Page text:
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Photo by Denys Nevozhai / Unsplash

An enjoyable review by Kyle Smith. It starts by making the reader think the musical is just a leftwing pile of woke garbage, then says, "Well, maybe, but it's a lot of fun."

"The musical Six (ongoing at the Brooks Atkinson Theatre), about the half dozen spouses of a much-married Tudor king, is heaping with fascinating historical tidbits. I did not know, for instance, that three of Henry VIII’s six wives were black (and one was Asian), I didn’t know that the sad fate of the first five was to be “unfriended,” and I hadn’t heard that all of them dressed like interstellar cocktail waitresses. Nor did I know that these famously ill-used women were secret avatars of girl power. Introducing themselves in a blastoff of an opening number, “Ex-Wives,” they sing, “Get your hands up, get this party buzzin’/ you want queen bees? Well, here’s half a dozen.”

"The show is, in a word, outlandish, but it’s also a great deal of fun, the musical event of the (admittedly bleak) Broadway season and by far the most ingenious and enjoyable offering on the Rialto since the pandemic began. Even before this “historemix,” as the ladies call it, came to town after an eighteen-month delay, the cast album derived from the West End production that launched in 2019 began attracting attention among American teens, who have led the cheers for its giddy rhymes, its slick beats, and its retrofitting of patriarchal history to today’s girl-centered Instagram sensibility.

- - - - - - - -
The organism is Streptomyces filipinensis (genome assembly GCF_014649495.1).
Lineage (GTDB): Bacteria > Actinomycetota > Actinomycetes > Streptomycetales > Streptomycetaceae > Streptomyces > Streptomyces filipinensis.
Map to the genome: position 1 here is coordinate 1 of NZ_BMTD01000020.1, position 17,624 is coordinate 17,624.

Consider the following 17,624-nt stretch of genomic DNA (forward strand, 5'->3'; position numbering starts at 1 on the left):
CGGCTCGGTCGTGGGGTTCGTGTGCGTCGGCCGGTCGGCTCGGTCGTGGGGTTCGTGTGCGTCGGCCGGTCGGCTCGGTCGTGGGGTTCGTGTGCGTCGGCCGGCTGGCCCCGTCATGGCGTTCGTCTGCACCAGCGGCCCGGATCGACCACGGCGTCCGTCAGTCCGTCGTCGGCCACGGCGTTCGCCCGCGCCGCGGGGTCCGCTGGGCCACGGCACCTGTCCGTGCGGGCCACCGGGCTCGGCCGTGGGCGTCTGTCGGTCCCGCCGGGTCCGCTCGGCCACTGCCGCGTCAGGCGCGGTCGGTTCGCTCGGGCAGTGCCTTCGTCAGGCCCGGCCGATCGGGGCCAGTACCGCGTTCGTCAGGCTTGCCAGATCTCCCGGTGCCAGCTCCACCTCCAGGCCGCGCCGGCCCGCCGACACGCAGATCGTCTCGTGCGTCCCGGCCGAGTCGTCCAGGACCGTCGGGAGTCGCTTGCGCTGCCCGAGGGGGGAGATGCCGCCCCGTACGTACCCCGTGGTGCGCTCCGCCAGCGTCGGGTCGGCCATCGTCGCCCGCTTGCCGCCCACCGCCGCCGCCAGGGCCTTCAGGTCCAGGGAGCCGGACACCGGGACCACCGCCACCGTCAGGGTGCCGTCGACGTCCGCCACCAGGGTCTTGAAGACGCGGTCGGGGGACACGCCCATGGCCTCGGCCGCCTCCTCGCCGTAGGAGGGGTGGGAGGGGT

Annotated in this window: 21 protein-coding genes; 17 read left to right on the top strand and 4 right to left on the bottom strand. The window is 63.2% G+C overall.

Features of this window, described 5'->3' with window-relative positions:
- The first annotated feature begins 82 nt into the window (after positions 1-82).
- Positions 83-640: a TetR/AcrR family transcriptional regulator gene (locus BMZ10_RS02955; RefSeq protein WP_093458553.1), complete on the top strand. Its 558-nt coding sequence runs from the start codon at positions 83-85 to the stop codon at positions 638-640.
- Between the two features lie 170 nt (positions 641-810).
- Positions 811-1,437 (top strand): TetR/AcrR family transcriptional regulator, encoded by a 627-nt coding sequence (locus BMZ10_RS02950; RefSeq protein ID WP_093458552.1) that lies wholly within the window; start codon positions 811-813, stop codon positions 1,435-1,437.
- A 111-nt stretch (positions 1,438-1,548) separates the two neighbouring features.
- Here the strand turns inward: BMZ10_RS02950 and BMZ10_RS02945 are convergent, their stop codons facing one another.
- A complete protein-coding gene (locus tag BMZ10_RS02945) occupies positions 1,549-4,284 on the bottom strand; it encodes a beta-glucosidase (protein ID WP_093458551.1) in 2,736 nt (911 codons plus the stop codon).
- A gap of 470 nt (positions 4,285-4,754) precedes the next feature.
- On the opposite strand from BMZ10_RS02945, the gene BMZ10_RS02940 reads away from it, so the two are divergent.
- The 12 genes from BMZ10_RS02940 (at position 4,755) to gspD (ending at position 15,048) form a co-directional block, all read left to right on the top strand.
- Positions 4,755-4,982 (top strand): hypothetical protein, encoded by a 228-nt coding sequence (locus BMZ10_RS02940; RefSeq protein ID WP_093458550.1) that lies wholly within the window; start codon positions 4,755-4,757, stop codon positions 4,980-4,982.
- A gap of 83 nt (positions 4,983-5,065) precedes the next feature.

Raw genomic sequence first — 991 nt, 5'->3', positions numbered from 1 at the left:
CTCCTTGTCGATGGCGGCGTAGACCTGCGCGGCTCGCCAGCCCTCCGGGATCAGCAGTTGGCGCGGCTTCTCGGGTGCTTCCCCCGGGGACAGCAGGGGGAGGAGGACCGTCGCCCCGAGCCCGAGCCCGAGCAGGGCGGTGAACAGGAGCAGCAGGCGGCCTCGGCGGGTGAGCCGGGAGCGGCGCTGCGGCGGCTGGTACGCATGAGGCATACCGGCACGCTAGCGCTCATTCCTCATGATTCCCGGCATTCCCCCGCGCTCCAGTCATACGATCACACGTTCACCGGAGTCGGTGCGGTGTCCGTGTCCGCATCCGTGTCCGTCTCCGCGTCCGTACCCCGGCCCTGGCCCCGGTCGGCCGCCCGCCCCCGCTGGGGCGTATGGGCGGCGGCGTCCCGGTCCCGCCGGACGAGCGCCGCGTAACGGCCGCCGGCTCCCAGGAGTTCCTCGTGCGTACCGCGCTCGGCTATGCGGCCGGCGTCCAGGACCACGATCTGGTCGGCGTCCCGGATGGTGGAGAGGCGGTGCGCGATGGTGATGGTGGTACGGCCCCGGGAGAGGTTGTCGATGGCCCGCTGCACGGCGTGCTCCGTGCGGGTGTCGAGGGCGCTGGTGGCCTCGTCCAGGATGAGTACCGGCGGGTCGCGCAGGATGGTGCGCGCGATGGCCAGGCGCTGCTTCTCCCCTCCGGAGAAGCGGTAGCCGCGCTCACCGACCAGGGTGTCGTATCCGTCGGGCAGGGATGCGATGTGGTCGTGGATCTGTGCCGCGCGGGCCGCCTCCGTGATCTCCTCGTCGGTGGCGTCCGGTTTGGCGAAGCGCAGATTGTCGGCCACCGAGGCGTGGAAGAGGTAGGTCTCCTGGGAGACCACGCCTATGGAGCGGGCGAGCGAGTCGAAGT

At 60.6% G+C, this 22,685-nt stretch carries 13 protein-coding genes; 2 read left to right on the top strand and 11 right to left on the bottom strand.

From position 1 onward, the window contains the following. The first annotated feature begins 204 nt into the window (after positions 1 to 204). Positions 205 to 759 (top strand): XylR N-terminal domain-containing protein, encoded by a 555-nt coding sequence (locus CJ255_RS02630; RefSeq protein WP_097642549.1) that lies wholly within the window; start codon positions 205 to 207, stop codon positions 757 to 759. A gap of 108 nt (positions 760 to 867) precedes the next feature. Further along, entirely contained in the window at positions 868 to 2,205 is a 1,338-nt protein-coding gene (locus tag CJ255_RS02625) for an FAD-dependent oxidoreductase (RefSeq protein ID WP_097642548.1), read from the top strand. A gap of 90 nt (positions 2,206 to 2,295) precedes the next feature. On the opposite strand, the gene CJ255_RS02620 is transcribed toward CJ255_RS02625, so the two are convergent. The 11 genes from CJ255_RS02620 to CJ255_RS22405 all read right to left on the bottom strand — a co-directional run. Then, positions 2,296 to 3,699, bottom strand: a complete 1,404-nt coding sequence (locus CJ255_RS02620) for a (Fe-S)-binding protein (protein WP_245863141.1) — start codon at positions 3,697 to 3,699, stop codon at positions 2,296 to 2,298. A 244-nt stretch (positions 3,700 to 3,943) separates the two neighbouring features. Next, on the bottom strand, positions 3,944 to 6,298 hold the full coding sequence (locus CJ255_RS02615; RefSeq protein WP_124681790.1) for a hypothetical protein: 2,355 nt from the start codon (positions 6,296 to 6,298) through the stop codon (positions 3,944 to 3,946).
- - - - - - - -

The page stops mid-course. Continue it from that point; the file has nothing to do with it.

"The production turns a bit maudlin in the end, but mostly it’s a laugh, rewriting the dramas of the sixteenth century with pop and R&B beats and lyrical chutzpah. How can you not love a zingy dance number sung by Anne Boleyn in which she says, “Tried to elope but the pope said nope”? Or a synthesizer riff on the deathless melody from “Greensleeves,” supposedly a tune which accompanied a poem written by Henry in honor of Boleyn’s attire? Or a whirlwind dash through the “House of Holbein”—the music alternates between dance club and oom-pah-pah—where the famous painter’s portrait of (number four) Anna of Cleves captivates the king? . . .

"Six isn’t really a full-fledged show but more of a revue, which could have been enriched considerably by the addition of, say, a strong central story. Though omitting the king from the cast is a novel idea that forces us to look back at history from an unexpected direction, the absence of a fully developed libretto is a shame. As it is, each of the ladies tells us her life story in one brief number, plus there are several sung by the entire group."